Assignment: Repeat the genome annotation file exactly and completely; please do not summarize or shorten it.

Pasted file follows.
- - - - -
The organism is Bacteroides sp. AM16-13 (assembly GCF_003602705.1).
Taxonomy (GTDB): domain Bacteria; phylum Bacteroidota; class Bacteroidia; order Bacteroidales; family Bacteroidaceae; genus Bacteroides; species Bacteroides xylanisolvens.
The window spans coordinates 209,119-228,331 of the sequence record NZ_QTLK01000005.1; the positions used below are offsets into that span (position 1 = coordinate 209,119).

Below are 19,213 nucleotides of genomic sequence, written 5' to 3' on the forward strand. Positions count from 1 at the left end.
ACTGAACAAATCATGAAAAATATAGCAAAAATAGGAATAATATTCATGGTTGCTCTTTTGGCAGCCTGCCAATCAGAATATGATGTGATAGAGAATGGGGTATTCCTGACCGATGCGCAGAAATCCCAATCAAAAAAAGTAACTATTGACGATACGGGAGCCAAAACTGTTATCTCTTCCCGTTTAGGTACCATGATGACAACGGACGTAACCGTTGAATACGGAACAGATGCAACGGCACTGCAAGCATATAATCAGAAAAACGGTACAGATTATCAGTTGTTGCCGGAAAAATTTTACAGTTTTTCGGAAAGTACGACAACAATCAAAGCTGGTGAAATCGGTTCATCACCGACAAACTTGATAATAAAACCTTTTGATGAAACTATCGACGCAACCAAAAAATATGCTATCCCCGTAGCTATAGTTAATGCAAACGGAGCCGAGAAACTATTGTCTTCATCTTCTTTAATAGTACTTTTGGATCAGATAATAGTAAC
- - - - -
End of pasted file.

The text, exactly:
The organism is Bacteroides sp. AM16-13 (assembly GCF_003602705.1).
Taxonomy (GTDB): domain Bacteria; phylum Bacteroidota; class Bacteroidia; order Bacteroidales; family Bacteroidaceae; genus Bacteroides; species Bacteroides xylanisolvens.
The window spans coordinates 209,119-228,331 of the sequence record NZ_QTLK01000005.1; the positions used below are offsets into that span (position 1 = coordinate 209,119).

Below are 19,213 nucleotides of genomic sequence, written 5' to 3' on the forward strand. Positions count from 1 at the left end.
ACTGAACAAATCATGAAAAATATAGCAAAAATAGGAATAATATTCATGGTTGCTCTTTTGGCAGCCTGCCAATCAGAATATGATGTGATAGAGAATGGGGTATTCCTGACCGATGCGCAGAAATCCCAATCAAAAAAAGTAACTATTGACGATACGGGAGCCAAAACTGTTATCTCTTCCCGTTTAGGTACCATGATGACAACGGACGTAACCGTTGAATACGGAACAGATGCAACGGCACTGCAAGCATATAATCAGAAAAACGGTACAGATTATCAGTTGTTGCCGGAAAAATTTTACAGTTTTTCGGAAAGTACGACAACAATCAAAGCTGGTGAAATCGGTTCATCACCGACAAACTTGATAATAAAACCTTTTGATGAAACTATCGACGCAACCAAAAAATATGCTATCCCCGTAGCTATAGTTAATGCAAACGGAGCCGAGAAACTATTGTCTTCATCTTCTTTAATAGTACTTTTGGATCAGATAATAGTAAC